Genie’s answer is correctly quoted above but with the last part of the quote bolded to emphasize the “threat” language, and Luskin further emphasizes the part about evolution being threatening:

Did you catch that? She just stated that evolution is “threatening to you” if you believe that humans “are special to God as in some Christian traditions.”

And, I should mention, the title of Luskin’s essay is: Eugenie Scott Claims Evolution Is Threatening to Certain Christian Traditions

OK folks, listen. There is no significant national organization involved in the evolution-creation debate that bends over backwards more to be “nice” to religion than the National Center for Science Education. But here, in Luskin’s critique, we see two important things:

1) It is not good enough. In order for Genie’s philosophy or the position of the NCSE to be considered “ok” by the Discovery Institute, the contrast that Genie talks about in her quote would have to go away. Human exceptionalism would have to be incorporated into the science or the science teaching. Evolution would have to be taught along side creationism in the classroom.

2) Luskin practices out of context interpretation and quote mining here. Strangely, he is providing the fuller context and the quote mined in the same place, so we see Genie’s de facto statement of the relationship between religion and science being converted before our very eyes as “Religious people, Evolution is threatening to you!!!”

It is hard to say that one can win under these circumstances. It is hard to support a be nice to the creationists philosophy under these circumstances. Genie Scott must be some kind of saint.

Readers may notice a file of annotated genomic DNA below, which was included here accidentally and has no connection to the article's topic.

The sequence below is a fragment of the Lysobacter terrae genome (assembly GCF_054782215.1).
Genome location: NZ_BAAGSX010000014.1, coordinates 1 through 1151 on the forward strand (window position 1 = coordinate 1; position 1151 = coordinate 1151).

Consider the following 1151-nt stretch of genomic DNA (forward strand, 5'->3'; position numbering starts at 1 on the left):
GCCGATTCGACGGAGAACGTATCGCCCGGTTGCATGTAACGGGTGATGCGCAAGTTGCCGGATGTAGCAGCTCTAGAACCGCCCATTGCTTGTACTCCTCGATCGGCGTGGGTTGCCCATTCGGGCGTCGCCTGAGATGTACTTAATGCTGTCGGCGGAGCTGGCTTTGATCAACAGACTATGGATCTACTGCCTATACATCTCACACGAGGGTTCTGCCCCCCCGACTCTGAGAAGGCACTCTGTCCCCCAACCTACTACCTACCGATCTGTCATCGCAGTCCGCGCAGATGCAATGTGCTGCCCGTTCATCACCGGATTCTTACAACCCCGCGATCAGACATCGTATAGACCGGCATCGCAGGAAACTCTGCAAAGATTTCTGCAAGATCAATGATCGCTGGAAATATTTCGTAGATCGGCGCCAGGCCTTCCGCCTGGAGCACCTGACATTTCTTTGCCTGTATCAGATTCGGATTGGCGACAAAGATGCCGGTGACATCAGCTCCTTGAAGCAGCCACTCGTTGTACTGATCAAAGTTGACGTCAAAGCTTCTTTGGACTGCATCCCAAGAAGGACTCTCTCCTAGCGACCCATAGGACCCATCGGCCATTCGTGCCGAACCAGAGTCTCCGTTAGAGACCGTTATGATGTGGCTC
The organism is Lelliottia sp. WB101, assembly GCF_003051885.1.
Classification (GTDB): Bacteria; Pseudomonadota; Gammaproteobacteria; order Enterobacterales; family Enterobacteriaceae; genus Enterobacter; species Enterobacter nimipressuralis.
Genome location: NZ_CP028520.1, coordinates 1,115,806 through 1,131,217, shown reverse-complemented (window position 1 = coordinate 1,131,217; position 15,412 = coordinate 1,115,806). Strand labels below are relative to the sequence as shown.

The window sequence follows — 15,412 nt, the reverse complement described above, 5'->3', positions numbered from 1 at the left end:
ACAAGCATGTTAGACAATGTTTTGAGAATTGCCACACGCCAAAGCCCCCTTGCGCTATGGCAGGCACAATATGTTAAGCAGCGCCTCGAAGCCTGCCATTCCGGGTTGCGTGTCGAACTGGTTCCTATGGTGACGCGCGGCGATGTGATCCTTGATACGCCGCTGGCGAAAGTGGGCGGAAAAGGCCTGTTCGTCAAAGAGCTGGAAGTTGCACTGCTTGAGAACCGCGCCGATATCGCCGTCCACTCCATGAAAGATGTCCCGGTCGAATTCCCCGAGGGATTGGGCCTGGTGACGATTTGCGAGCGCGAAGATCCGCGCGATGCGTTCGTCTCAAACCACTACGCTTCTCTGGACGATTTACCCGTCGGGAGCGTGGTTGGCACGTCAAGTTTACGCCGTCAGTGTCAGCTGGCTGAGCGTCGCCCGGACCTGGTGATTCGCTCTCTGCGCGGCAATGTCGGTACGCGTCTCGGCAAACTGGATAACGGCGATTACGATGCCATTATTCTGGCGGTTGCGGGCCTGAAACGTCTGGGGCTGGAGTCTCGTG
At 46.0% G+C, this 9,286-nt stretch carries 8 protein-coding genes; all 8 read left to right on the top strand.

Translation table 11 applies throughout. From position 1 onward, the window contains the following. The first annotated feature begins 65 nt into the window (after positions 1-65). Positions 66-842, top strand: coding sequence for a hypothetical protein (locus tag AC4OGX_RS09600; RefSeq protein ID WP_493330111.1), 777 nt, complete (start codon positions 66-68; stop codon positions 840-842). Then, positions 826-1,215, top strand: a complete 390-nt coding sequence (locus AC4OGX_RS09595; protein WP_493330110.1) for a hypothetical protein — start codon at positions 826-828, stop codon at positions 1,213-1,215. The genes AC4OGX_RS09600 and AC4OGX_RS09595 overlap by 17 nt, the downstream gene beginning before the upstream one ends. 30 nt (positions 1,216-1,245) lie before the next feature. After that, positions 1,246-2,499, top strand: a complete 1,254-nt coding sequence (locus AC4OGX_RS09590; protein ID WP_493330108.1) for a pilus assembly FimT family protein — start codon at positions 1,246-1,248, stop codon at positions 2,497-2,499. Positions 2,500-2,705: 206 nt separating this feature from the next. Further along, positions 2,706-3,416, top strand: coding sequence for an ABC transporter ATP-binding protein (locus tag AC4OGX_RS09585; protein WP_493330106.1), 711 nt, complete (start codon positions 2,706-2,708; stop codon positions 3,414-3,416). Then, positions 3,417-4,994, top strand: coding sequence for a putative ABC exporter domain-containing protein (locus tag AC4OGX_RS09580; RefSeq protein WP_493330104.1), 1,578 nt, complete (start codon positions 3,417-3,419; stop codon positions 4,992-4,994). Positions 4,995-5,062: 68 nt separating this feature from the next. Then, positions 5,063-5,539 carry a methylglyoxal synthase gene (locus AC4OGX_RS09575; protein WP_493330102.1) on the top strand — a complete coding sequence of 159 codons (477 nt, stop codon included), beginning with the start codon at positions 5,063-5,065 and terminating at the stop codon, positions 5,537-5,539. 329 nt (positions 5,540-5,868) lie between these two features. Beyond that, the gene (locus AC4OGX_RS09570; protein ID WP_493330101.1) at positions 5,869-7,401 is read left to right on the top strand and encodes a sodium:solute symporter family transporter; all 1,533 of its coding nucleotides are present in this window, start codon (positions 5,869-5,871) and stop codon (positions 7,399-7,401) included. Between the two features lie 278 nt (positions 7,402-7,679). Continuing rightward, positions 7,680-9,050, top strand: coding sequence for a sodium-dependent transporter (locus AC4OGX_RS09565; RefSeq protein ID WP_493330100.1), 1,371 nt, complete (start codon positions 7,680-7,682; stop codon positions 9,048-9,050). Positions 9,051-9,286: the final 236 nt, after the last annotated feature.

Texans have a chance to repent

Next time I get down on you slack-jawed yokels in Texas, which could be any time, I don’t want to hear any flack. No excuses. You can take my critique in the gut and live with it OR you can tell me to stuff it. But the latter is only an option if you get off your bovine Texas asses and do what you need to do.

State Board of Education Chairman Don McLeroy, R-Bryan, faced searing questioning during his uncommonly long confirmation hearing Wednesday at the Senate Nominations Committee.

And Chairman Mike Jackson, R-La Porte, said McLeroy’s nomination is on shaky ground because he might not be able to get the required two-thirds vote from the Senate.

Democratic senators Kirk Watson of Austin and Eliot Shapleigh of El Paso challenged McLeroy over his leadership during a number of controversial Board of Education decisions, including the recent adoption of new science curriculum standards that critics say undermine the teaching of evolution.

Shapleigh said he plans to have McLeroy separated from the others when his nomination comes up on the Senate floor so that it could be debated and voted on individually.

“You’ve created a hornet’s nest like I’ve never seen,” Shapleigh said, noting that 15 bills – “the most I’ve ever seen” – have been filed during this legislative session to strip various powers from the State Board of Education.


Texans, call or email your Senator now! Put the pressure on! Get this guy out of there!

And then, you can hang your head high and ride into town on that longhorn of yours with pride.

HT: Pharyngula

Creationism and Evolution in the Classroom

So, yesterday Afternoon, there was a meeting of the Minnesota Atheists that included a one hour panel discussion of evolution, creationism, science education, and so on. The panel was moderated by Lynn Fellman, and included (in order from right to left as the audience gazed on) Randy Moore, Sehoya Cotner, Jane Phillips, Greg Laden, and PZ Myers.